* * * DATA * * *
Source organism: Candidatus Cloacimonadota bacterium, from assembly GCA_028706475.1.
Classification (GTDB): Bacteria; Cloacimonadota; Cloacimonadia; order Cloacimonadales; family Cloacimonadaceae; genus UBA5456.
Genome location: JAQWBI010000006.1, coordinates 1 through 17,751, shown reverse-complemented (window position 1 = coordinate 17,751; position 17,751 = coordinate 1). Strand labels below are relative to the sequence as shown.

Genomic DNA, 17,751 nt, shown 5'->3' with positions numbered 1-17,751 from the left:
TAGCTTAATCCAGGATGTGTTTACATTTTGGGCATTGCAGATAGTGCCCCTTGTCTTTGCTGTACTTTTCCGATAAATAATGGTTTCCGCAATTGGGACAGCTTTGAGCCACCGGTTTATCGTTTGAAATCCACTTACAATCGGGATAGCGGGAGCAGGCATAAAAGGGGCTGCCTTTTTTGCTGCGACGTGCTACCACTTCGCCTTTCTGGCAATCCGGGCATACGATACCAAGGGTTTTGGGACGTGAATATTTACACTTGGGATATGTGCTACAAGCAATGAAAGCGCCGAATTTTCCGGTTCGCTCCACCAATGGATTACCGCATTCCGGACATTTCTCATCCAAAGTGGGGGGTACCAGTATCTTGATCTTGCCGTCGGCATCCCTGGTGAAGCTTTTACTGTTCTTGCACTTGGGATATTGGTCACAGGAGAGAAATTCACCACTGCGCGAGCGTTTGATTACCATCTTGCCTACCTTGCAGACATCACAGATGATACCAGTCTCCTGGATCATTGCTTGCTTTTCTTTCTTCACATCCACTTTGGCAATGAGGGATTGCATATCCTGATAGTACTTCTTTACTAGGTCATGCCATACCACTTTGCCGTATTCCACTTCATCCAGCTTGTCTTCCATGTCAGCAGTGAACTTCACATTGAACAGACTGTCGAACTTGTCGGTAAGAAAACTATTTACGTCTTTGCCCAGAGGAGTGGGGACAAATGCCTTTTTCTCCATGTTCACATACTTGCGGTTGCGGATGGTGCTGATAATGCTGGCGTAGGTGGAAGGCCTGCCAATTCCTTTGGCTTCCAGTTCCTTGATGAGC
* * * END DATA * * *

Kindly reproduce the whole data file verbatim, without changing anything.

Source organism: Candidatus Cloacimonadota bacterium, from assembly GCA_028706475.1.
Classification (GTDB): Bacteria; Cloacimonadota; Cloacimonadia; order Cloacimonadales; family Cloacimonadaceae; genus UBA5456.
Genome location: JAQWBI010000006.1, coordinates 1 through 17,751, shown reverse-complemented (window position 1 = coordinate 17,751; position 17,751 = coordinate 1). Strand labels below are relative to the sequence as shown.

Genomic DNA, 17,751 nt, shown 5'->3' with positions numbered 1-17,751 from the left:
TAGCTTAATCCAGGATGTGTTTACATTTTGGGCATTGCAGATAGTGCCCCTTGTCTTTGCTGTACTTTTCCGATAAATAATGGTTTCCGCAATTGGGACAGCTTTGAGCCACCGGTTTATCGTTTGAAATCCACTTACAATCGGGATAGCGGGAGCAGGCATAAAAGGGGCTGCCTTTTTTGCTGCGACGTGCTACCACTTCGCCTTTCTGGCAATCCGGGCATACGATACCAAGGGTTTTGGGACGTGAATATTTACACTTGGGATATGTGCTACAAGCAATGAAAGCGCCGAATTTTCCGGTTCGCTCCACCAATGGATTACCGCATTCCGGACATTTCTCATCCAAAGTGGGGGGTACCAGTATCTTGATCTTGCCGTCGGCATCCCTGGTGAAGCTTTTACTGTTCTTGCACTTGGGATATTGGTCACAGGAGAGAAATTCACCACTGCGCGAGCGTTTGATTACCATCTTGCCTACCTTGCAGACATCACAGATGATACCAGTCTCCTGGATCATTGCTTGCTTTTCTTTCTTCACATCCACTTTGGCAATGAGGGATTGCATATCCTGATAGTACTTCTTTACTAGGTCATGCCATACCACTTTGCCGTATTCCACTTCATCCAGCTTGTCTTCCATGTCAGCAGTGAACTTCACATTGAACAGACTGTCGAACTTGTCGGTAAGAAAACTATTTACGTCTTTGCCCAGAGGAGTGGGGACAAATGCCTTTTTCTCCATGTTCACATACTTGCGGTTGCGGATGGTGCTGATAATGCTGGCGTAGGTGGAAGGCCTGCCAATTCCTTTGGCTTCCAGTTCCTTGATGAGC